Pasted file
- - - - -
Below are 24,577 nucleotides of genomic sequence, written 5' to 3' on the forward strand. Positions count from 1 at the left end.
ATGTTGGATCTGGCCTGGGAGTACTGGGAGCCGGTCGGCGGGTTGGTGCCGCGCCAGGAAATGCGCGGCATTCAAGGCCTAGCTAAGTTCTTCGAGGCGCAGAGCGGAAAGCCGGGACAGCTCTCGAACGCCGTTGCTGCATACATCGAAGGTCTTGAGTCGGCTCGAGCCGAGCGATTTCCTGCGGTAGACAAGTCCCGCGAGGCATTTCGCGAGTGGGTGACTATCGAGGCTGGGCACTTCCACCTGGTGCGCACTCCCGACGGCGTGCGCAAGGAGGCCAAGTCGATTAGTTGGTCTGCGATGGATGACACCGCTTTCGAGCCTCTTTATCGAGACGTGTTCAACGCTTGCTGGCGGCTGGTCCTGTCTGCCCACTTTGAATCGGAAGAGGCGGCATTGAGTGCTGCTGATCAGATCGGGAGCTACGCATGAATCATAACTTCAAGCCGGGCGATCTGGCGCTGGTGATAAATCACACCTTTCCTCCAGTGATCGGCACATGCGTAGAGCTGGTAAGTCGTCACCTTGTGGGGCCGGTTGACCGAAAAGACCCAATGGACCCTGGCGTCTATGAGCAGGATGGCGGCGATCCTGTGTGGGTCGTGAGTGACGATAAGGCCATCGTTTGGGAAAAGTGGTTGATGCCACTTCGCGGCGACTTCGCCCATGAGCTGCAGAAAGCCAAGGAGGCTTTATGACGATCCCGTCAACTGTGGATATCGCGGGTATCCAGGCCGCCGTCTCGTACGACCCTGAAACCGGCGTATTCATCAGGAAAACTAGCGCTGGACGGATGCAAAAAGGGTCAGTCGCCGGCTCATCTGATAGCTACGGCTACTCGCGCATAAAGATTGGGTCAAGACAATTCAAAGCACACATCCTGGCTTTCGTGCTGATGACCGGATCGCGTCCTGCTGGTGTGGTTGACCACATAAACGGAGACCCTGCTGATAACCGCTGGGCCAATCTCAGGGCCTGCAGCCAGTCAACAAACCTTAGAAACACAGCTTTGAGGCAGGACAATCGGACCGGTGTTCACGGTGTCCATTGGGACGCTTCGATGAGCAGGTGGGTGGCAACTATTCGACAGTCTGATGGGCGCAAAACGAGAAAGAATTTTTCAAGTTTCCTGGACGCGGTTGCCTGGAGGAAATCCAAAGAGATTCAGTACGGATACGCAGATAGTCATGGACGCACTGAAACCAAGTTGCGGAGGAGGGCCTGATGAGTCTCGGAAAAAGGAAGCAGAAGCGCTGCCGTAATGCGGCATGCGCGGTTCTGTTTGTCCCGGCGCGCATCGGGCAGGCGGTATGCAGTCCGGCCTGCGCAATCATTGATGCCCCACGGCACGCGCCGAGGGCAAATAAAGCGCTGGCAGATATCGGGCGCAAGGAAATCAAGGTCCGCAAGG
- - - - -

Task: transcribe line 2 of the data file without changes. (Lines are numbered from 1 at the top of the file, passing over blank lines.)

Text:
ATGTTGGATCTGGCCTGGGAGTACTGGGAGCCGGTCGGCGGGTTGGTGCCGCGCCAGGAAATGCGCGGCATTCAAGGCCTAGCTAAGTTCTTCGAGGCGCAGAGCGGAAAGCCGGGACAGCTCTCGAACGCCGTTGCTGCATACATCGAAGGTCTTGAGTCGGCTCGAGCCGAGCGATTTCCTGCGGTAGACAAGTCCCGCGAGGCATTTCGCGAGTGGGTGACTATCGAGGCTGGGCACTTCCACCTGGTGCGCACTCCCGACGGCGTGCGCAAGGAGGCCAAGTCGATTAGTTGGTCTGCGATGGATGACACCGCTTTCGAGCCTCTTTATCGAGACGTGTTCAACGCTTGCTGGCGGCTGGTCCTGTCTGCCCACTTTGAATCGGAAGAGGCGGCATTGAGTGCTGCTGATCAGATCGGGAGCTACGCATGAATCATAACTTCAAGCCGGGCGATCTGGCGCTGGTGATAAATCACACCTTTCCTCCAGTGATCGGCACATGCGTAGAGCTGGTAAGTCGTCACCTTGTGGGGCCGGTTGACCGAAAAGACCCAATGGACCCTGGCGTCTATGAGCAGGATGGCGGCGATCCTGTGTGGGTCGTGAGTGACGATAAGGCCATCGTTTGGGAAAAGTGGTTGATGCCACTTCGCGGCGACTTCGCCCATGAGCTGCAGAAAGCCAAGGAGGCTTTATGACGATCCCGTCAACTGTGGATATCGCGGGTATCCAGGCCGCCGTCTCGTACGACCCTGAAACCGGCGTATTCATCAGGAAAACTAGCGCTGGACGGATGCAAAAAGGGTCAGTCGCCGGCTCATCTGATAGCTACGGCTACTCGCGCATAAAGATTGGGTCAAGACAATTCAAAGCACACATCCTGGCTTTCGTGCTGATGACCGGATCGCGTCCTGCTGGTGTGGTTGACCACATAAACGGAGACCCTGCTGATAACCGCTGGGCCAATCTCAGGGCCTGCAGCCAGTCAACAAACCTTAGAAACACAGCTTTGAGGCAGGACAATCGGACCGGTGTTCACGGTGTCCATTGGGACGCTTCGATGAGCAGGTGGGTGGCAACTATTCGACAGTCTGATGGGCGCAAAACGAGAAAGAATTTTTCAAGTTTCCTGGACGCGGTTGCCTGGAGGAAATCCAAAGAGATTCAGTACGGATACGCAGATAGTCATGGACGCACTGAAACCAAGTTGCGGAGGAGGGCCTGATGAGTCTCGGAAAAAGGAAGCAGAAGCGCTGCCGTAATGCGGCATGCGCGGTTCTGTTTGTCCCGGCGCGCATCGGGCAGGCGGTATGCAGTCCGGCCTGCGCAATCATTGATGCCCCACGGCACGCGCCGAGGGCAAATAAAGCGCTGGCAGATATCGGGCGCAAGGAAATCAAGGTCCGCAAGG